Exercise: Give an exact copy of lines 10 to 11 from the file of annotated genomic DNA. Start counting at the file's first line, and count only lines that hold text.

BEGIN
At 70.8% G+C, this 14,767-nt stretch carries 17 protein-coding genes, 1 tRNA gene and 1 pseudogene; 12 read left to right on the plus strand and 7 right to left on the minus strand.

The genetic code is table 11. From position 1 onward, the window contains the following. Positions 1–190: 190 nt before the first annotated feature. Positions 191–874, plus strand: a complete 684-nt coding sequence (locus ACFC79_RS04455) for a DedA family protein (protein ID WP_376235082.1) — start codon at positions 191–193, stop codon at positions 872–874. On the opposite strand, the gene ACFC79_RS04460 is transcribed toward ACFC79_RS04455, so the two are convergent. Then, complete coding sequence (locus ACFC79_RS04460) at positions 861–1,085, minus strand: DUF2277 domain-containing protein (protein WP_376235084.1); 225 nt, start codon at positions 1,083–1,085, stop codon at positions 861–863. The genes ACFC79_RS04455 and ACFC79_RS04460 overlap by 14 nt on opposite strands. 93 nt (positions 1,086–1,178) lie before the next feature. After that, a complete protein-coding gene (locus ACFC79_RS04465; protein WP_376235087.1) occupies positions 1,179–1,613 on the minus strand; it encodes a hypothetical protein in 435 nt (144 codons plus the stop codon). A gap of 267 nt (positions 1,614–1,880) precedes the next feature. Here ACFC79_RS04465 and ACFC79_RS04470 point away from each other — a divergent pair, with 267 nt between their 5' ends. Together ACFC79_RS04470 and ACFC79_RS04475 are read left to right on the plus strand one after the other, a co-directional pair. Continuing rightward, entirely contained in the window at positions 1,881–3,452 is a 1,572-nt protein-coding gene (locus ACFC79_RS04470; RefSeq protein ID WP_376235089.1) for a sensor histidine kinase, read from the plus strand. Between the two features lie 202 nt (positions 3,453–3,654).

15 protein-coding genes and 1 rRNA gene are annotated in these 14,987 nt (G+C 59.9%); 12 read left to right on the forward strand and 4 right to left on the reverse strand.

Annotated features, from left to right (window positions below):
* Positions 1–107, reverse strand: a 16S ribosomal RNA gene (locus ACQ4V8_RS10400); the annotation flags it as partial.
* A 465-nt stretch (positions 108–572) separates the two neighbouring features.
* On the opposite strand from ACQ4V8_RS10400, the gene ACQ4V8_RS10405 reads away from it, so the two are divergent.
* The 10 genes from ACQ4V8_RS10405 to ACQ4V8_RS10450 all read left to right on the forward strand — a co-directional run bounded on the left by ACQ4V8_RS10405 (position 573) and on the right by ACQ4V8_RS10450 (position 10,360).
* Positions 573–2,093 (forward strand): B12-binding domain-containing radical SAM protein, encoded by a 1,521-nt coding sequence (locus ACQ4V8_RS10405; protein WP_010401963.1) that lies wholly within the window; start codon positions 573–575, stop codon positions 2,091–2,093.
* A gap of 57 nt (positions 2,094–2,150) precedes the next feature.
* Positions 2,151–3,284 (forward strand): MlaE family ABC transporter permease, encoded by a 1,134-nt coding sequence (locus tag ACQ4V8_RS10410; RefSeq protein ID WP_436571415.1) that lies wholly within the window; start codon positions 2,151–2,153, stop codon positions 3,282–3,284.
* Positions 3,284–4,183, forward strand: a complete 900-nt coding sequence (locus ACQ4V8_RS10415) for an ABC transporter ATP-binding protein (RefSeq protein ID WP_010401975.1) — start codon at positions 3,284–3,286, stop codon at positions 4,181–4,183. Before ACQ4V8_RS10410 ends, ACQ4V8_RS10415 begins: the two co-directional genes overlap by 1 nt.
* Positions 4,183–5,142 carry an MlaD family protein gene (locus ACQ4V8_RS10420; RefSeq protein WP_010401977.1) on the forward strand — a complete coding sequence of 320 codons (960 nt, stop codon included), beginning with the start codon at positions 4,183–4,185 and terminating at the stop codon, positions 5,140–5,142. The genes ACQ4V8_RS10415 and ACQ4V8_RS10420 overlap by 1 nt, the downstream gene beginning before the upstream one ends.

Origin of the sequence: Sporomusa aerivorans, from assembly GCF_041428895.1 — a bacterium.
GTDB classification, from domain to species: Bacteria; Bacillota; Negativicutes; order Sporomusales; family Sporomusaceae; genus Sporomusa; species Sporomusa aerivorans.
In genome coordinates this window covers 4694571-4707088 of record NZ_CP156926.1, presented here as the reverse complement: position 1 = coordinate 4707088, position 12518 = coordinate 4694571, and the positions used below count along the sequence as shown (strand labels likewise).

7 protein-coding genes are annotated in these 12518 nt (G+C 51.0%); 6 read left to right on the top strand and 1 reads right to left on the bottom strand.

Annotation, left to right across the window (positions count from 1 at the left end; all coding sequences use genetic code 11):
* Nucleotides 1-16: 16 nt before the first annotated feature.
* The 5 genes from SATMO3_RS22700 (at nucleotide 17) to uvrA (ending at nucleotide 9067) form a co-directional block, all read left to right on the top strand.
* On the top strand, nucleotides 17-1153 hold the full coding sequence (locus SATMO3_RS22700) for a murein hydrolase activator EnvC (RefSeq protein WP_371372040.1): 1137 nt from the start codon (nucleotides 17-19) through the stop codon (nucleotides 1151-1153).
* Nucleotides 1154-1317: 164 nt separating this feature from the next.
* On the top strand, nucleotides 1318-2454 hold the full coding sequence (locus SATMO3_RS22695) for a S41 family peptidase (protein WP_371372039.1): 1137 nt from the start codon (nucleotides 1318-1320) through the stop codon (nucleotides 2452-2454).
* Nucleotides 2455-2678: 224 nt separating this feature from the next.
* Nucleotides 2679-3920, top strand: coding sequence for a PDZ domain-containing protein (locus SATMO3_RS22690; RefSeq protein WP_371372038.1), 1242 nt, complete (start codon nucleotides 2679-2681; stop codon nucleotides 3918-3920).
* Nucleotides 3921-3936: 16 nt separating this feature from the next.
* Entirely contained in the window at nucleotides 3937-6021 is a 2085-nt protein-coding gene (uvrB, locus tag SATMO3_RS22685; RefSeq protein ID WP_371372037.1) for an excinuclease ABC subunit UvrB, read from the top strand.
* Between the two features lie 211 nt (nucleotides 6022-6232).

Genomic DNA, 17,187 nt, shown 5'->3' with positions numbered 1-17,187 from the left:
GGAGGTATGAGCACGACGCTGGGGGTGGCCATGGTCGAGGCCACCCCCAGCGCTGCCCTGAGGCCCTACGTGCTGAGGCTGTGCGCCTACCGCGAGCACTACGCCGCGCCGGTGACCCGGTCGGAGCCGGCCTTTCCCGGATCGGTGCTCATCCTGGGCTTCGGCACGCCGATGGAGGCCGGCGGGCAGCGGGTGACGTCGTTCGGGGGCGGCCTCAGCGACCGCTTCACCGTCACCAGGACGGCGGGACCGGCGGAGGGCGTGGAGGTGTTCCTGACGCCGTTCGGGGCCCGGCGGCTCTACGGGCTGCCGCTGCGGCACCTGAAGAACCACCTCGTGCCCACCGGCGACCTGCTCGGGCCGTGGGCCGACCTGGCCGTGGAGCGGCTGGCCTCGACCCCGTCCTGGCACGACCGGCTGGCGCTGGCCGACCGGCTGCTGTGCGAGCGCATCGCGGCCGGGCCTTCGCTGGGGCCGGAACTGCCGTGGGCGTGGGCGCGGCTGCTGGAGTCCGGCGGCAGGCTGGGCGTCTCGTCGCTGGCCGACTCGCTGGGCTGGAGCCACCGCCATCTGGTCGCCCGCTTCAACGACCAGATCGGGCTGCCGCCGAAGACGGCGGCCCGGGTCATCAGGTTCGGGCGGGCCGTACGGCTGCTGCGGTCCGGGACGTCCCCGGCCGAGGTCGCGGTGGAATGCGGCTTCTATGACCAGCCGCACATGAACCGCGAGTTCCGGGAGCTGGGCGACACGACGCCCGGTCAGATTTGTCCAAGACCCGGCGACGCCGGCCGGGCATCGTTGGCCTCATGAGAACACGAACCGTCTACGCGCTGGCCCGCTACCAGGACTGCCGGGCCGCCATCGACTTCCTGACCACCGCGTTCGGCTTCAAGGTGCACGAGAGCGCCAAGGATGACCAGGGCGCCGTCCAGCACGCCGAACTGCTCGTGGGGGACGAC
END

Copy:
* A gap of 57 nt (positions 2,094–2,150) precedes the next feature.
* Positions 2,151–3,284 (forward strand): MlaE family ABC transporter permease, encoded by a 1,134-nt coding sequence (locus tag ACQ4V8_RS10410; RefSeq protein ID WP_436571415.1) that lies wholly within the window; start codon positions 2,151–2,153, stop codon positions 3,282–3,284.